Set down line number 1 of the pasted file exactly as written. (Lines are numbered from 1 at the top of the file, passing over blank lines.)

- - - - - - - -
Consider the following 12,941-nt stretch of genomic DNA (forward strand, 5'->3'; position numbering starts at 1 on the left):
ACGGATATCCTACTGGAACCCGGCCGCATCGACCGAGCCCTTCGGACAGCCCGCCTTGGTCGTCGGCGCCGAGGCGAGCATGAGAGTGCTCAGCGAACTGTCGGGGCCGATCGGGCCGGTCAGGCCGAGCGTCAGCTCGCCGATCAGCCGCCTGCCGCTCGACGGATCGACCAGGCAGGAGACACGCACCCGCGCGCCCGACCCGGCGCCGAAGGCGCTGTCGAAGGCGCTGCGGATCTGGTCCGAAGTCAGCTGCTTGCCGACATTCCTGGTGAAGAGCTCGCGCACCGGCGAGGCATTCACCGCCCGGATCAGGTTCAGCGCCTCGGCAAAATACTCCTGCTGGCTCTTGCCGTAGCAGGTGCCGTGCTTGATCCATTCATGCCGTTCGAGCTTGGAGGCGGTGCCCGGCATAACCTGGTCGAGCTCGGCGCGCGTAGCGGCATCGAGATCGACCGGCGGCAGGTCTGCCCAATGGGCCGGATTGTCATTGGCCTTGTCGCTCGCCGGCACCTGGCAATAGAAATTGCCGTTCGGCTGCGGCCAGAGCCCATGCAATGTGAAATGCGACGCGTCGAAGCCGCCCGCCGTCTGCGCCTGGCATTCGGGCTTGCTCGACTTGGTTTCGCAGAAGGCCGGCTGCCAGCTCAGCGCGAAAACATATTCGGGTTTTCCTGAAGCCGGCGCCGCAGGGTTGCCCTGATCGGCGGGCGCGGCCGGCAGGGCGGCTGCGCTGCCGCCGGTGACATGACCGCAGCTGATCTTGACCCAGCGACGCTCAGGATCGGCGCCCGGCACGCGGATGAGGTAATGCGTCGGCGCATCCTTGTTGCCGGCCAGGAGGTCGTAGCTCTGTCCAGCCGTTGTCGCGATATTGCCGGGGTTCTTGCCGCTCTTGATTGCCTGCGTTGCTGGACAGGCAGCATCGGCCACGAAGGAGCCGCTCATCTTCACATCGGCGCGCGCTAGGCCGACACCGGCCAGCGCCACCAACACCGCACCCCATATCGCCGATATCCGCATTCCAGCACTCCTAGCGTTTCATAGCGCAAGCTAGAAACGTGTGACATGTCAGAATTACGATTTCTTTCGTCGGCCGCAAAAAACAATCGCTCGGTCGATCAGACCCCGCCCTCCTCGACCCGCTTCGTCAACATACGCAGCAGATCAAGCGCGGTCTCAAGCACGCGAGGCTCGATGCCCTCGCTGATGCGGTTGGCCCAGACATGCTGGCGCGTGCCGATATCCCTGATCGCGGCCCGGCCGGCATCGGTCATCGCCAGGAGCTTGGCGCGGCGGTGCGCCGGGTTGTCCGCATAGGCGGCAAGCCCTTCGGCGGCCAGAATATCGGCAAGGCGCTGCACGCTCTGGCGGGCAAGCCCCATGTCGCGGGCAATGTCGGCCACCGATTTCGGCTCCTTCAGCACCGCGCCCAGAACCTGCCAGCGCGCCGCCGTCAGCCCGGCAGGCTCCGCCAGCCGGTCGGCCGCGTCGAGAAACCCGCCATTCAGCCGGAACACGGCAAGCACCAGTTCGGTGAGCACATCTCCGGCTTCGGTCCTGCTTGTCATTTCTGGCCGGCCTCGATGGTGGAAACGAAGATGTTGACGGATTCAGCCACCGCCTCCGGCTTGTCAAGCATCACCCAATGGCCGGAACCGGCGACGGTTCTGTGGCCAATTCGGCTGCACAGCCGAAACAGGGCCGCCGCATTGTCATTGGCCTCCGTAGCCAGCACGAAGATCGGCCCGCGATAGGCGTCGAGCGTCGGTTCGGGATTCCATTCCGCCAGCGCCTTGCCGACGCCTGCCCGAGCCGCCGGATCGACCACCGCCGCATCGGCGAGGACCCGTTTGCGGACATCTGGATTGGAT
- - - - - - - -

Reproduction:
Consider the following 12,941-nt stretch of genomic DNA (forward strand, 5'->3'; position numbering starts at 1 on the left):